Brian's still loving his job.  We only get a couple of cruise ships in per week now, which means he spends less time swimming with sea turtles and more time doing projects on the much-abused pirate ships.  They're keeping him very busy, and very filthy!



Less time hanging out with this little guy.  He's one of the juvenile green turtles that hang out over near Buck Island.





More shirts destined for the rag pile.  
  

OK, so while we're working and driving around and growing a baby all summer, what is the plan to keep SARABANDE safe from storms in prime hurricane territory?  This is a question we've spent many hours pondering and discussing.

For the first couple of months of the season, we’ll be watching the weather daily (using http://www.nhc.noaa.gov/, amoung other sources), and if anything nasty looks like it’ll come close, we’ll run downwind to Puerto Rico.  PR’s got several good holes within a few hours' sail from here, and we’ll weather out the storm snuggled in the cushy mud of a mangrove swamp.

 



One of the dense mangrove shores in Salinas, of southern Puerto Rico.  Mangroves are an essential ingredient to a good hurricane hole.


Our employers, having been through many a season here on St. Thomas, understand our need to run for safety.  In fact, Brian's company will be securing their pirate boats in the same way!  It sounds like the whole island gets busy battening things down and preparing when there's a hurricane threat.




Here we go again.  This graphic's from a great weather site, wunderground.com.

For August, September and October, when storms are bigger, badder and more frequent, Alicia's belly will be big and bad as well.  She’ll be in no shape to make a mad dash to Puerto Rico, and should the baby decide to come early, the prospect of delivering it ourselves in a swamp during a hurricane is too insane, even for us.  And we would never consider leaving the boat anchored or tied up unattended for a storm.  So, we’ve secured a spot for SARABANDE in dry storage at the Independent Boat Yard, down in the east end of St. Thomas for these months.  The yard itself is located in a not-too-bad hurricane hole, and they’ve got a number of ways of storm-proofing boats up on land there.  She’ll have her mast pulled to decrease windage, which apparently does much to reduce your odds of sustaining damage.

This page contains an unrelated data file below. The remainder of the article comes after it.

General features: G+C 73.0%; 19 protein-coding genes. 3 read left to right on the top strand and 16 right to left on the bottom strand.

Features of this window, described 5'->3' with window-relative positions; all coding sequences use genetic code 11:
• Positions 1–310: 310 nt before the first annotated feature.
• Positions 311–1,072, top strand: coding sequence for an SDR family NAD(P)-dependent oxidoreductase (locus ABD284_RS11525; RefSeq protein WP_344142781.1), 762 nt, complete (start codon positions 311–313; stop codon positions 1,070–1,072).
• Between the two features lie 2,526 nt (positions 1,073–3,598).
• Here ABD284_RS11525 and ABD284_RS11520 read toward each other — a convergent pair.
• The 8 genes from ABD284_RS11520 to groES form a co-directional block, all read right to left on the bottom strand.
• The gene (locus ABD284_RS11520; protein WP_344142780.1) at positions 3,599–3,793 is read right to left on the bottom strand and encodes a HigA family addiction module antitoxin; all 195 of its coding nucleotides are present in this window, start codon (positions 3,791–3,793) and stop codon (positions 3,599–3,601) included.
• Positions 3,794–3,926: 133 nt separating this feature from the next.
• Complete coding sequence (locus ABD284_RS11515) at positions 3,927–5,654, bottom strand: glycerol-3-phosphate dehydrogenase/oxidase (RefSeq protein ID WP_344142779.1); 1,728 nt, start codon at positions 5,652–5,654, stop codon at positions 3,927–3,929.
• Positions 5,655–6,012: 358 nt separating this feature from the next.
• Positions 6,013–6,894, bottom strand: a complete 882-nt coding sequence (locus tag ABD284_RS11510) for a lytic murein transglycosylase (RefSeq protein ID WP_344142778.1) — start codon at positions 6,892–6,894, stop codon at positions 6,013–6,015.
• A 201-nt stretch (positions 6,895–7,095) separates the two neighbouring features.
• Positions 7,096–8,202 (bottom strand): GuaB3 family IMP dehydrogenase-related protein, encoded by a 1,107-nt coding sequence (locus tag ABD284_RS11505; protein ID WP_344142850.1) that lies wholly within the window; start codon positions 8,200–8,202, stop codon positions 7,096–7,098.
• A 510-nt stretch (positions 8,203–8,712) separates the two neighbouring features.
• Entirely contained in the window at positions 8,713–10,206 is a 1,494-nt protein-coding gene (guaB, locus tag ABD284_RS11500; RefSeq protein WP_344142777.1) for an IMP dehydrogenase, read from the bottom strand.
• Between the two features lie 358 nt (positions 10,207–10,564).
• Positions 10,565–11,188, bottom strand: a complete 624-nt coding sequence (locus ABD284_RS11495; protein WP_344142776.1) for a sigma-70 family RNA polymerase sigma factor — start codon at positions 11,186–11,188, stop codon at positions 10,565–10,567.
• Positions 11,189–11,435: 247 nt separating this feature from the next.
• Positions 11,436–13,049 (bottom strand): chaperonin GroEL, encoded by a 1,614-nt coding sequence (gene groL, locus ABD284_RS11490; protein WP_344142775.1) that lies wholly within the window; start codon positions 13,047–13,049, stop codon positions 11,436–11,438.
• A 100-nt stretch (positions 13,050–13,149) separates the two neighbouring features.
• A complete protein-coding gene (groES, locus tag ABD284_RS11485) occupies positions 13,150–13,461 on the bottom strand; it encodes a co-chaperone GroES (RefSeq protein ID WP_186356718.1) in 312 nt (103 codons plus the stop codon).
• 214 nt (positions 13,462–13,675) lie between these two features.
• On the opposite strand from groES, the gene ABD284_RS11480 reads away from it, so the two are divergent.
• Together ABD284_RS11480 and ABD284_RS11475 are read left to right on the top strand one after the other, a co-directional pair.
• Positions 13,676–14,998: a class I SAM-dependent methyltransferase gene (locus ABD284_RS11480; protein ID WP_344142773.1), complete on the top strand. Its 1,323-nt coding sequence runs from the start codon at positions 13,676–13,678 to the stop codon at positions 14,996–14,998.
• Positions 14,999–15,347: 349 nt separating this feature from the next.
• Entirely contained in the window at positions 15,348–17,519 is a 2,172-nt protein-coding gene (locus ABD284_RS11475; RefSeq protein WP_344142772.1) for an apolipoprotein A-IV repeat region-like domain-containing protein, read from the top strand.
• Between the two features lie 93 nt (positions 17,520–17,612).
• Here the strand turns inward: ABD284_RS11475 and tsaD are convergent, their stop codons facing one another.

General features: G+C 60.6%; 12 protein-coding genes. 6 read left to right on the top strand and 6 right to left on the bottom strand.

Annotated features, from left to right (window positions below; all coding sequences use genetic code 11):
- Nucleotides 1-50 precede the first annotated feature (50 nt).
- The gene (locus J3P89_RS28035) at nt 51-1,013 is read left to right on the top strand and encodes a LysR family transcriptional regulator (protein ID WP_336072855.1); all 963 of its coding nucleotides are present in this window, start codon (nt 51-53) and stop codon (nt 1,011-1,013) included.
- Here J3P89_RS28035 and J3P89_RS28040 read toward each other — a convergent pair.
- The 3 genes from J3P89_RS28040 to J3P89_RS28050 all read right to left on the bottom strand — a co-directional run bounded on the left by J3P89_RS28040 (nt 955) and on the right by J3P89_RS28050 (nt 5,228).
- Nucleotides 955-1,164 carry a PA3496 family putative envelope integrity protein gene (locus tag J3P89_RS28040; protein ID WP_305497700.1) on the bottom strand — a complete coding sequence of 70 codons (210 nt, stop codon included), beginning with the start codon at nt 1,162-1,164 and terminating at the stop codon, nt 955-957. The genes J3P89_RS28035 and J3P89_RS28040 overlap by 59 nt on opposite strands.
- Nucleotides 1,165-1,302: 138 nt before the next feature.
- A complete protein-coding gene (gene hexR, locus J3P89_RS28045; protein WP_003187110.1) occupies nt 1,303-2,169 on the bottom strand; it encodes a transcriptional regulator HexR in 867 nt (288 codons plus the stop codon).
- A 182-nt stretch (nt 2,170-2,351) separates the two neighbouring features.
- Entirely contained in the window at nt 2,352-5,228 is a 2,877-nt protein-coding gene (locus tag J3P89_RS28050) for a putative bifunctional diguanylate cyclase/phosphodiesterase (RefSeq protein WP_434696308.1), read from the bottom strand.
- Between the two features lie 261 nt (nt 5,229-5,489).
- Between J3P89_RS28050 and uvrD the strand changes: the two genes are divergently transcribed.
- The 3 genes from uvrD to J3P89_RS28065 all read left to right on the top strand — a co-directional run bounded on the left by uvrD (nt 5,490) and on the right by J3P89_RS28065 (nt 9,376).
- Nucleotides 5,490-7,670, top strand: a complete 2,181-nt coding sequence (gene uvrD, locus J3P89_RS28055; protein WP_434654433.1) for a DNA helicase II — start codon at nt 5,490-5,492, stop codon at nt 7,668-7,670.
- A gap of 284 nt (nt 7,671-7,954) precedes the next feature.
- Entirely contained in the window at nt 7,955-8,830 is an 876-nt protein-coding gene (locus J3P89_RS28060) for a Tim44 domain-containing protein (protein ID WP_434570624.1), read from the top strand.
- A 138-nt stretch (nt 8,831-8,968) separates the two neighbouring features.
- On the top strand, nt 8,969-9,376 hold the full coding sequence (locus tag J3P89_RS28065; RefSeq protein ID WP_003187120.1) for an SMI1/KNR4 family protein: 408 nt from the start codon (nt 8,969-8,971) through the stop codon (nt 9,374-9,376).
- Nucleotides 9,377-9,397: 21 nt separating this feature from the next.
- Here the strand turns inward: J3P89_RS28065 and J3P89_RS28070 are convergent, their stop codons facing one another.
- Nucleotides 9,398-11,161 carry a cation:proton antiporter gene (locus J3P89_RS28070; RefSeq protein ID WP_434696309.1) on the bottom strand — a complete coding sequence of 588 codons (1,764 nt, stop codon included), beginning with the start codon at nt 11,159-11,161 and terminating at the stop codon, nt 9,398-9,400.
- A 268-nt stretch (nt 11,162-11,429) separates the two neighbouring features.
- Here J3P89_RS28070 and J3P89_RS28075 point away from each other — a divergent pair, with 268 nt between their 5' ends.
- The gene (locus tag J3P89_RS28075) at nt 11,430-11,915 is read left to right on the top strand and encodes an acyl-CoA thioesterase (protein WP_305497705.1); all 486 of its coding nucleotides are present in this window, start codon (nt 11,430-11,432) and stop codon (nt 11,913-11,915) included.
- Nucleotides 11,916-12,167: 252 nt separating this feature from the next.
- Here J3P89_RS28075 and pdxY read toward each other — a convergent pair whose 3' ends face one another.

This is a good enough plan that boat insurance companies will cover a boat properly secured on land in this area (they will not cover boats in the water).  If, God forbid, the worst case scenario comes to pass and a direct hit knocks poor SARABANDE over in the yard, the likely damage to the toerail, lifelines and hull that would occur are repairs that we feel we could likely make, given enough time and money.  But the damage she’d suffer from getting sunk during a storm would be more than we could ever handle, and would break our hearts besides.  So, out of the water and up on stilts the old girl will go!  In the meantime, we’ll be housesitting for a friend, just a short drive from the boat yard.  



Benner Bay of St. Thomas.  The big cluster of boats is the Independent Boat Yard, SARABANDE's home for August-November.  
As you can see from the photo, the surrounding land masses and shallow water are good natural barriers for dangerous high waves.

Although we’re going to worry ourselves silly those three months every time a storm threatens, we’ll make the most of SARABANDE’s time out of the water for SPA WEEK 2010, and we’ll be able to tackle some major projects that would be impossible to do while living aboard.  SARABANDE’s not been out of the water since the fall of 2008 in Oriental, NC, and she’s due for some much-needed TLC and drying-out.  We owe her big time for taking care of us so well!

In the midst of all this plan-rearranging and scrambling, St. Thomas' annual Carnival celebration rolled around.   We always wondered what exactly Carnival was, and we know that at least around here, it's a solid two weeks of partying, with each day having a different theme or focus.   What with all the pageants, derbies, dancing in the streets, horse races, parades, musical performances, Carnival is a huge deal!  Schools, boutiques and restaurants close their doors, and the AM radio station covers each event so everyone working in town can listen and participate. 



Get out your orange bras- it's carnival time!  Photo from vicarnival.com

Carnival has Catholic roots.  Centuries ago in Italy, it became custom to have a costumed evening of drunken debauchery just before Lent, one last whopper of a party before all the fun had to stop for 40 days.  Because Catholics traditionally abstain from eating meat during Lent, the Italians dubbed the party “carnevale” - literally ‘goodbye, meat’.  The party got bigger and crazier every year, and eventually other Catholics in Spain, France and Portugal started having them every year, too.